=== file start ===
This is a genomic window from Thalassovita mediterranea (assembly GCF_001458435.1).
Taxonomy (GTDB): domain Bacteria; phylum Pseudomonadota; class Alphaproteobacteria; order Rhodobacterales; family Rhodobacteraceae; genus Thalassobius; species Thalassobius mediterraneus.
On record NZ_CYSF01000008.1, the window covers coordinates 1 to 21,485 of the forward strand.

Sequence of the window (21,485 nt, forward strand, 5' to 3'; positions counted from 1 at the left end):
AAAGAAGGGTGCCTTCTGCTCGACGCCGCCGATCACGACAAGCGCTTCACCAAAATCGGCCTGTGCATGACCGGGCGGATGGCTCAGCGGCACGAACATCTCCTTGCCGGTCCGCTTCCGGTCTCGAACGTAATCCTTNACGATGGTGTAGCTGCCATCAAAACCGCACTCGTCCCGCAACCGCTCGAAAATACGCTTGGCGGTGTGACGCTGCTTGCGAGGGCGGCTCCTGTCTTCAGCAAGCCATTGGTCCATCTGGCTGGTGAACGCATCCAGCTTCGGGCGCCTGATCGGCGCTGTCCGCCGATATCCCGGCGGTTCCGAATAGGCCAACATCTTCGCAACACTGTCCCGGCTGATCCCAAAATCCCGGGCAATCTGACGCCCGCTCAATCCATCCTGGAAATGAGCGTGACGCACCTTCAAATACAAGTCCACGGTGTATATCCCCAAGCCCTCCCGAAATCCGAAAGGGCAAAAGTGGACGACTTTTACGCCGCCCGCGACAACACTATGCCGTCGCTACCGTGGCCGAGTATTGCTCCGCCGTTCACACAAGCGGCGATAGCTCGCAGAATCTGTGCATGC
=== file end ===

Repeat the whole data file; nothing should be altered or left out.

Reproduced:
This is a genomic window from Thalassovita mediterranea (assembly GCF_001458435.1).
Taxonomy (GTDB): domain Bacteria; phylum Pseudomonadota; class Alphaproteobacteria; order Rhodobacterales; family Rhodobacteraceae; genus Thalassobius; species Thalassobius mediterraneus.
On record NZ_CYSF01000008.1, the window covers coordinates 1 to 21,485 of the forward strand.

Sequence of the window (21,485 nt, forward strand, 5' to 3'; positions counted from 1 at the left end):
AAAGAAGGGTGCCTTCTGCTCGACGCCGCCGATCACGACAAGCGCTTCACCAAAATCGGCCTGTGCATGACCGGGCGGATGGCTCAGCGGCACGAACATCTCCTTGCCGGTCCGCTTCCGGTCTCGAACGTAATCCTTNACGATGGTGTAGCTGCCATCAAAACCGCACTCGTCCCGCAACCGCTCGAAAATACGCTTGGCGGTGTGACGCTGCTTGCGAGGGCGGCTCCTGTCTTCAGCAAGCCATTGGTCCATCTGGCTGGTGAACGCATCCAGCTTCGGGCGCCTGATCGGCGCTGTCCGCCGATATCCCGGCGGTTCCGAATAGGCCAACATCTTCGCAACACTGTCCCGGCTGATCCCAAAATCCCGGGCAATCTGACGCCCGCTCAATCCATCCTGGAAATGAGCGTGACGCACCTTCAAATACAAGTCCACGGTGTATATCCCCAAGCCCTCCCGAAATCCGAAAGGGCAAAAGTGGACGACTTTTACGCCGCCCGCGACAACACTATGCCGTCGCTACCGTGGCCGAGTATTGCTCCGCCGTTCACACAAGCGGCGATAGCTCGCAGAATCTGTGCATGC